GreenLightWorldFlight – this April and May over the Arctic

Published: 5.4.2013

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GreenLightWorldFlight – this April and May over the Arctic

This year will be another active one for the Slovenian biologist, alpinist, paraglider, pilot, photographer and environmentalist, Lenarčič. After flying over seven continents, 120 national parks, three oceans, crossing the equator six times and meanwhile flying to the Antarctic and over Mount Everest last year, Lenarčič is heading towards a new challenge. Within the framework of GreenLight World Flight, he will fly again in April and May with the extremely light 290 kg airplane, this time over the Arctic and North Pole to Canada, over the Atlantic and back. The flight again contains an important ecological message Think small. Think light. Think green.’

GreenLightWorldFlight – this April and May over the Arctic

This year will be another active one for the Slovenian biologist, alpinist, paraglider, pilot, photographer and environmentalist, Lenarčič. After flying over seven continents, 120 national parks, three oceans, crossing the equator six times and meanwhile flying to the Antarctic and over Mount Everest last year, Lenarčič is heading towards a new challenge. Within the framework of GreenLight World Flight, he will fly again in April and May with the extremely light 290 kg airplane, this time over the Arctic and North Pole to Canada, over the Atlantic and back. The flight again contains an important ecological message `Think small. Think light. Think green.’

The key characteristics of his new path can be summarized in the following way: experienced long distance pilot, biologist, photographer; light, eco-friendly 290 kg aircraft; black carbon detection over the Arctic; North Pole crossing from Europe to Canada; Atlantic crossing via Lindberg route; arctic water aerial images.

In 2004, Lenarčič was the first human to encircle the globe with the Pipistrel ultralight plane Sinus 912. Back then, he flew around 38,000 kilometres, while last year with the modified plane, Virus SW 914, he flew 57,682 kilometres in approximately the same time interval.

Where is he heading this year and why? The North Pole and the entire Arctic region have a rich history of discovery and exploration. Legendary expeditions in the name of national interests have led to discovery of new trade routes, which brought strategic and capital benefits. The Arctic is also a very important generator of weather. Changes in the ice shell can have a decisive impact on the speed and direction of ocean currents and thus the lives of the entire world.

Today, in the early 21st century, Arctic expeditions are still frequent. The north polar region has been crossed on foot, on skies, with icebreakers, submarines and aircrafts. But Light and Ultralight planes are still extremely rare in this part of the world. Despite the development of high performance ultralights, no one has overflown the North Pole from one continent to another.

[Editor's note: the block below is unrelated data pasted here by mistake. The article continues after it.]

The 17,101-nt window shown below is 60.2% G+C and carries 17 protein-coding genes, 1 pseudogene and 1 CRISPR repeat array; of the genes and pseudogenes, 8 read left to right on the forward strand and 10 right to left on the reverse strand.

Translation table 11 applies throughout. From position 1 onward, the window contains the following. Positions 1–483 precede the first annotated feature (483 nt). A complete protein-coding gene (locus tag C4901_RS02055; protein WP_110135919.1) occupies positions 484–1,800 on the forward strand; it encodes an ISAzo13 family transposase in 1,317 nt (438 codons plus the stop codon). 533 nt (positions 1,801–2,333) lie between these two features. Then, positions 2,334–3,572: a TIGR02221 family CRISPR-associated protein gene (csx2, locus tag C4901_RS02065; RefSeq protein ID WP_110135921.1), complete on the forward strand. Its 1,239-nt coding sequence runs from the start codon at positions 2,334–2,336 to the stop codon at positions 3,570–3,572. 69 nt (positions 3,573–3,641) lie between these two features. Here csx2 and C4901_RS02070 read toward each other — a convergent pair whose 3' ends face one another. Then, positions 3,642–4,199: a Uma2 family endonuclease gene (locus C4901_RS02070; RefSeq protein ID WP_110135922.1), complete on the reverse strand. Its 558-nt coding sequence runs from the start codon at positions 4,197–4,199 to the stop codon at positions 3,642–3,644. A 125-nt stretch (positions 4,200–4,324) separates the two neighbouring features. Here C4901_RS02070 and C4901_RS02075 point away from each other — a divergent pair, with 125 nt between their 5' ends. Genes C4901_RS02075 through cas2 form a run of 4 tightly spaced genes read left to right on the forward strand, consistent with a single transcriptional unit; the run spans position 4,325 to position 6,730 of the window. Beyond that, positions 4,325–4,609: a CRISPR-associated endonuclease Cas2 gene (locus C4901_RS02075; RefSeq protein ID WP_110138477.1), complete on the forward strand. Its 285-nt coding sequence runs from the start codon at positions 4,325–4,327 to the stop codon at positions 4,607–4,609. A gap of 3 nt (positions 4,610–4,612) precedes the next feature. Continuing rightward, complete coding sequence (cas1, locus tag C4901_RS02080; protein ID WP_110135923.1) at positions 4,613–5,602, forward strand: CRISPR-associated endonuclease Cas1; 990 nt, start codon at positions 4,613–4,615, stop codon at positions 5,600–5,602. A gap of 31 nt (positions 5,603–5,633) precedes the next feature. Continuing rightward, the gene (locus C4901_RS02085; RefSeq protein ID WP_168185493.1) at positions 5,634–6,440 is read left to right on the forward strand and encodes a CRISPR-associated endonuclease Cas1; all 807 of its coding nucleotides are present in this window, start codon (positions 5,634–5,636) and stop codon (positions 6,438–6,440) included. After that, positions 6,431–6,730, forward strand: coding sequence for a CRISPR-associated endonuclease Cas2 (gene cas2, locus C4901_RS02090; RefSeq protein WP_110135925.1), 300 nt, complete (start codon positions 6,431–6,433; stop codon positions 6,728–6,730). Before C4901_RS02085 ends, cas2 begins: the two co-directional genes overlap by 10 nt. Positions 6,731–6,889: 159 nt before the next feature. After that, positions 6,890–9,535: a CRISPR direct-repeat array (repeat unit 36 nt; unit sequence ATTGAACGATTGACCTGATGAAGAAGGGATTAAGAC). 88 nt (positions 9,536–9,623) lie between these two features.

Furthermore, the technical research instrumentation has been changed as well. Detection devices that weighed hundreds of pounds just a few years ago can now fit into a fuel efficient, low cost and nature friendly ultralight aircraft.

This is also the mission of the GreenLight WorldFlight project, which continues in spring 2013 over the Arctic and North Pole from Europe to Canada to complete the long distance flights by passing the North Atlantic from Newfoundland to Ireland following the route of Charles Augustus Lindberg`s record flight from New York-Paris, which was performed between 20 and 21 May 1927 with a plane called Spirit of St. Louis – this was the first cross-Atlantic flight without a stop in the history.

Let`s draw some parallels between the plane that Lindberg used and the plane that Lenarčič uses. Lindberg constructed his plane with the financial aid of some businessmen from St. Louis in Missouri; therefore, it was also called the Spirit of St. Louis. Spirit was a plane with an air-cooled radial nine-cylinder Wright Whirlwind motor that had the horse power of 223. It was produced by the Wright Aeronautical Corporation from Paterson, New Jersey; Lindberg selected the plane because it was the most appropriate with regard to its weight. The Pipistrel plane Virus-SW 914 that Lenarčič will again use is the fastest plane in its category in the world, consuming the least amount of fuel per flown distance. Its capabilities were proven twice in the NASA competition in the USA where the plane received a prestigious award for its incredible features two years running.

We will keep you informed on the project, while news is also available on the GreenLight WorldFlight website.

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